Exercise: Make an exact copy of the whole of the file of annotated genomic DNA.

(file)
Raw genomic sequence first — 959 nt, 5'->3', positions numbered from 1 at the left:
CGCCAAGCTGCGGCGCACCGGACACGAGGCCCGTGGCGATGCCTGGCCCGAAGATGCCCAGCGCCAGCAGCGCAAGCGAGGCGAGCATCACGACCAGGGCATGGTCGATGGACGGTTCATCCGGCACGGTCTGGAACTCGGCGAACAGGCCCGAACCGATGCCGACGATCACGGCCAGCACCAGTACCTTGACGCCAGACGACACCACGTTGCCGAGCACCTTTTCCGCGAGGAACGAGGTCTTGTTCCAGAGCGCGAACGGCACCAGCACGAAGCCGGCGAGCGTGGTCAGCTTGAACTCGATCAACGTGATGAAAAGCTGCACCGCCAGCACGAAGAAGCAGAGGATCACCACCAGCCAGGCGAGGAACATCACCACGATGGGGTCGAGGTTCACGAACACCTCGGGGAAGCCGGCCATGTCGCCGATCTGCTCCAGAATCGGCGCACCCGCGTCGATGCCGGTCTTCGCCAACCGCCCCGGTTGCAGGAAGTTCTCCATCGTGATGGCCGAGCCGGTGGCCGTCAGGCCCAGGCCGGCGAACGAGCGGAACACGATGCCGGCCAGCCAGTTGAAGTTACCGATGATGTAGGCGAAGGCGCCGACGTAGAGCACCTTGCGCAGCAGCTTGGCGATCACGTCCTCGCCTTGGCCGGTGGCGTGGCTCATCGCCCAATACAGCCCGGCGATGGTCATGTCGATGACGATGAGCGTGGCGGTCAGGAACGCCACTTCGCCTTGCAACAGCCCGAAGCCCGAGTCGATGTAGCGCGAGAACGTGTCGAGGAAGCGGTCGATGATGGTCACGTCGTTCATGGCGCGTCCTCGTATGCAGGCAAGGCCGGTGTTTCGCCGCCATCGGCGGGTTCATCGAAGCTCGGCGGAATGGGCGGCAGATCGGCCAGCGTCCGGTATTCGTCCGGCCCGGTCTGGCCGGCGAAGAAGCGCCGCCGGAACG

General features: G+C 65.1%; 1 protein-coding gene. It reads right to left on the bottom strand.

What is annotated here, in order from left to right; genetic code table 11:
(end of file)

Raw genomic sequence first — 959 nt, 5'->3', positions numbered from 1 at the left:
CGCCAAGCTGCGGCGCACCGGACACGAGGCCCGTGGCGATGCCTGGCCCGAAGATGCCCAGCGCCAGCAGCGCAAGCGAGGCGAGCATCACGACCAGGGCATGGTCGATGGACGGTTCATCCGGCACGGTCTGGAACTCGGCGAACAGGCCCGAACCGATGCCGACGATCACGGCCAGCACCAGTACCTTGACGCCAGACGACACCACGTTGCCGAGCACCTTTTCCGCGAGGAACGAGGTCTTGTTCCAGAGCGCGAACGGCACCAGCACGAAGCCGGCGAGCGTGGTCAGCTTGAACTCGATCAACGTGATGAAAAGCTGCACCGCCAGCACGAAGAAGCAGAGGATCACCACCAGCCAGGCGAGGAACATCACCACGATGGGGTCGAGGTTCACGAACACCTCGGGGAAGCCGGCCATGTCGCCGATCTGCTCCAGAATCGGCGCACCCGCGTCGATGCCGGTCTTCGCCAACCGCCCCGGTTGCAGGAAGTTCTCCATCGTGATGGCCGAGCCGGTGGCCGTCAGGCCCAGGCCGGCGAACGAGCGGAACACGATGCCGGCCAGCCAGTTGAAGTTACCGATGATGTAGGCGAAGGCGCCGACGTAGAGCACCTTGCGCAGCAGCTTGGCGATCACGTCCTCGCCTTGGCCGGTGGCGTGGCTCATCGCCCAATACAGCCCGGCGATGGTCATGTCGATGACGATGAGCGTGGCGGTCAGGAACGCCACTTCGCCTTGCAACAGCCCGAAGCCCGAGTCGATGTAGCGCGAGAACGTGTCGAGGAAGCGGTCGATGATGGTCACGTCGTTCATGGCGCGTCCTCGTATGCAGGCAAGGCCGGTGTTTCGCCGCCATCGGCGGGTTCATCGAAGCTCGGCGGAATGGGCGGCAGATCGGCCAGCGTCCGGTATTCGTCCGGCCCGGTCTGGCCGGCGAAGAAGCGCCGCCGGAACG

General features: G+C 65.1%; 1 protein-coding gene. It reads right to left on the bottom strand.

What is annotated here, in order from left to right; genetic code table 11: